Studies show that lack of socialization is linked to negative impacts on health and well-being, especially for older people. Having a variety of social opportunities and activities vastly improve the psychological and physical health of seniors. The benefits include reducing stress, increasing physical health, and defeating psychological problems such as depression and anxiety.
Assisted living promotes socialization with everything from a robust activities calendar to dining together in a community setting. Engaging in activities and other community events allows seniors to bond with new friends while promoting physical and mental health. This can prolong their quality of life and overall life expectancy. Does this sounds like something that would benefit your elderly loved one and you want to know more? Check out our latest Activities Calendar to see what is going on at one of our communities near you at www.greatoaksmanagement.com or call us today at 1-888-258-8082.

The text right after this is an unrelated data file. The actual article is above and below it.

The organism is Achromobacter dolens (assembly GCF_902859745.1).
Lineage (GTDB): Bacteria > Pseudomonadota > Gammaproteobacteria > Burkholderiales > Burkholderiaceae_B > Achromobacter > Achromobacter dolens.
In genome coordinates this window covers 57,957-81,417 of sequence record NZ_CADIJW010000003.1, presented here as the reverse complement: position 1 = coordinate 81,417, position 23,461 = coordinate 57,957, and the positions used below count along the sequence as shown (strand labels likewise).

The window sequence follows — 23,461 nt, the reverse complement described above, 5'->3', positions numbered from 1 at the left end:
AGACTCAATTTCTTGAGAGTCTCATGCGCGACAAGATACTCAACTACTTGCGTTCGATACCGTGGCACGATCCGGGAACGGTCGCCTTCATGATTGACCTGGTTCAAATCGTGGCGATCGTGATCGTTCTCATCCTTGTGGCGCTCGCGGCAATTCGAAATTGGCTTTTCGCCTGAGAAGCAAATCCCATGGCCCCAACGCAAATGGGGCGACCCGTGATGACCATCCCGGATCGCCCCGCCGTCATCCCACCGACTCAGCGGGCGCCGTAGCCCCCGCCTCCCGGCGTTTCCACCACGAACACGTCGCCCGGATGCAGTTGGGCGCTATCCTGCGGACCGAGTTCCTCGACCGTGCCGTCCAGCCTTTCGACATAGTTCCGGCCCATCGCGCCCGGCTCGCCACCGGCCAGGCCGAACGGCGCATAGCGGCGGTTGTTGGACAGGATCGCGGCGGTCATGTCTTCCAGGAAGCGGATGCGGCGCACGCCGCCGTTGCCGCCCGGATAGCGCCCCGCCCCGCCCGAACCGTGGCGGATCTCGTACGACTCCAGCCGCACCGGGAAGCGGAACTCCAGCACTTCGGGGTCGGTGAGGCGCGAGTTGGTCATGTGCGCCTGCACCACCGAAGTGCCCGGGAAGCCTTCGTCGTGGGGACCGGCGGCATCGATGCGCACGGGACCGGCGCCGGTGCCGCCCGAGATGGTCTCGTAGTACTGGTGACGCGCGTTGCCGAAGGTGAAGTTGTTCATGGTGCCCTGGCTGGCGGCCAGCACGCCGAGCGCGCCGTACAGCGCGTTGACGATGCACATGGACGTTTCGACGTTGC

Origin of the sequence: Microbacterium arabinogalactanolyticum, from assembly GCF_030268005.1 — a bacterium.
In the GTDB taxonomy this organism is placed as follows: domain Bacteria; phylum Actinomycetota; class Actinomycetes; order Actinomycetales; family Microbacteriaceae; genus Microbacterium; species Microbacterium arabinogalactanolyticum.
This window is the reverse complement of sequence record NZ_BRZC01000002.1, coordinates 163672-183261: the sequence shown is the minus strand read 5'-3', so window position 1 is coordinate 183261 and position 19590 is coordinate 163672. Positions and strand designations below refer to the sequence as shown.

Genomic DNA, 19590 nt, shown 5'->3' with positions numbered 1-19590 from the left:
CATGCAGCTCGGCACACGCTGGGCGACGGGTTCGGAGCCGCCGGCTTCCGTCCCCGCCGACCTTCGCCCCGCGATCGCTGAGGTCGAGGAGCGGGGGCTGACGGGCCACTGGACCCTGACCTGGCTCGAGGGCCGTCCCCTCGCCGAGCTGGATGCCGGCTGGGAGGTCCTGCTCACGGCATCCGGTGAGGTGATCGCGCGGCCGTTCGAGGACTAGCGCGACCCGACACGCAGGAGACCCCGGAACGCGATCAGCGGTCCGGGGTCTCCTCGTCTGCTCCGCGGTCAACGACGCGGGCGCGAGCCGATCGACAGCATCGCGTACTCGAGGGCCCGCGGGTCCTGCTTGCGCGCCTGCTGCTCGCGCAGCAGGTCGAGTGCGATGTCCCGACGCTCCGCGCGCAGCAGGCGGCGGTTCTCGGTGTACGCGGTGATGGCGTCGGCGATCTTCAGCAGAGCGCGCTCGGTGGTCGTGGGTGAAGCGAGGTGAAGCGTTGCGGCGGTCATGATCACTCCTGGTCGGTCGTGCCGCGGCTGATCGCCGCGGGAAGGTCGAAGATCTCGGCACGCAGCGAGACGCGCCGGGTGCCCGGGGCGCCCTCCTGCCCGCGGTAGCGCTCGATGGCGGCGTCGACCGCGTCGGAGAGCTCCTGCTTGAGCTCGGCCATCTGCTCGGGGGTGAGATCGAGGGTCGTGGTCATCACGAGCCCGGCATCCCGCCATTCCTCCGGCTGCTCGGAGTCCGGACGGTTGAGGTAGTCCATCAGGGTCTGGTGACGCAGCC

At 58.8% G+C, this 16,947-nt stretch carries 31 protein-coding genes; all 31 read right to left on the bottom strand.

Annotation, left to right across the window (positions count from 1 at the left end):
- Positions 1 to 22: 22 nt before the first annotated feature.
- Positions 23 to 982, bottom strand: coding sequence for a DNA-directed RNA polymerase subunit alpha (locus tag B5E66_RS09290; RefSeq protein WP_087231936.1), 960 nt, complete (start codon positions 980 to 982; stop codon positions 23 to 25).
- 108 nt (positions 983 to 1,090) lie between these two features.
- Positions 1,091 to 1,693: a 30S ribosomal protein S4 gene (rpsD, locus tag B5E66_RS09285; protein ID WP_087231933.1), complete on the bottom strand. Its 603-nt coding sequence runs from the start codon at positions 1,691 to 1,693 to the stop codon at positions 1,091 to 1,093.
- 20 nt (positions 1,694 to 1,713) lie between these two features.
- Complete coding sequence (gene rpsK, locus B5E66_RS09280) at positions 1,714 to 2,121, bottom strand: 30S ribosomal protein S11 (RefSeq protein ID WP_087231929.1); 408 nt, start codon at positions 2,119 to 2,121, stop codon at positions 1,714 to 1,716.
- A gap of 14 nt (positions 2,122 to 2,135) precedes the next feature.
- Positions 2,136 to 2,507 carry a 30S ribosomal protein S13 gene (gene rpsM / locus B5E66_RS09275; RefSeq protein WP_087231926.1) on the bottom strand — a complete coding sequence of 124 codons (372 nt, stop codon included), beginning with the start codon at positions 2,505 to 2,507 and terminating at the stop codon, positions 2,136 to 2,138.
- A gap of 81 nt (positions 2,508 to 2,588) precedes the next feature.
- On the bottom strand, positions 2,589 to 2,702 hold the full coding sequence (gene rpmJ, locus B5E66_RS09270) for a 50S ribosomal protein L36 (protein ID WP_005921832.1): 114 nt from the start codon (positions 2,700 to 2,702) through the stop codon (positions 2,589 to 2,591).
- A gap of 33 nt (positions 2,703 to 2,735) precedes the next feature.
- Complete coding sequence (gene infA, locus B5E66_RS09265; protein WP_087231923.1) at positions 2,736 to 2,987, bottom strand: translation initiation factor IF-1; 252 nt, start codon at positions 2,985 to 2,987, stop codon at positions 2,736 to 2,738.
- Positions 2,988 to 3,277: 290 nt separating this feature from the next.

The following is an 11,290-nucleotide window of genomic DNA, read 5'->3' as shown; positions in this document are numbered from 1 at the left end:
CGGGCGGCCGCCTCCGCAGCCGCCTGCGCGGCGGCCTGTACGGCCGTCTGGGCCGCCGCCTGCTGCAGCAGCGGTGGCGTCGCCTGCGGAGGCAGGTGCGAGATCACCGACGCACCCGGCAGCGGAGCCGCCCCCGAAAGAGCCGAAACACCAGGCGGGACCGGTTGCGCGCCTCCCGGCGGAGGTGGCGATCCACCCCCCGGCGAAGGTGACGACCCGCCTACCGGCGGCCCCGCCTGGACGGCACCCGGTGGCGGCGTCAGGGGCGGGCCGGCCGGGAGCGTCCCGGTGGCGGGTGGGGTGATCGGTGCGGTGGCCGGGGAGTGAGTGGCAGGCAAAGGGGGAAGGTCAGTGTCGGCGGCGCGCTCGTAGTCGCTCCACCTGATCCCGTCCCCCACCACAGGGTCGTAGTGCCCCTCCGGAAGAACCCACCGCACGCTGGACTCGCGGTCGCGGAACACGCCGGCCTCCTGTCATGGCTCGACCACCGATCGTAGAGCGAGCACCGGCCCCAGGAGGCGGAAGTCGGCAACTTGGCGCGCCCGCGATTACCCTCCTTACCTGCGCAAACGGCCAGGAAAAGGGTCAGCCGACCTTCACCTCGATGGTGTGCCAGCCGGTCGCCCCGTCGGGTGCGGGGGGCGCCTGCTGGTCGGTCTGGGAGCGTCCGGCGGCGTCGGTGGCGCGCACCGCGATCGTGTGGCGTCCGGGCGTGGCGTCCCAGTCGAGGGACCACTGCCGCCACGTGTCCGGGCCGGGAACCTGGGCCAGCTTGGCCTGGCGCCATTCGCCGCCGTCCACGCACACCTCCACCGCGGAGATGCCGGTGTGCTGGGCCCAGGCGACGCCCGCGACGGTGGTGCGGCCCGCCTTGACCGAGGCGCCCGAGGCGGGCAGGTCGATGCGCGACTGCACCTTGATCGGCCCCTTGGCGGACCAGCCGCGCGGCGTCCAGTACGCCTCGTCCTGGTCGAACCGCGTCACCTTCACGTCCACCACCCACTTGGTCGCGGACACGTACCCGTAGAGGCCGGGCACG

*In memory of former resident Geraldine Reilly.
Thank you to her family for allowing us to share this in her memory.
So, what kind of person are you? Are you the Grinch at Christmas or are you more like Buddy the Elf? Hopefully you are somewhere in between. The holidays are not all lights, baking and singing Christmas carols for everyone. This especially holds true for some seniors. The songs that stir the hearts of many during the season can evoke feelings of sadness for others. But the best thing to do is not to allow the blues to get the best of you during the holidays or anytime for that matter. Here are some tips to help you or a loved one cope and avoid a “blue” Christmas.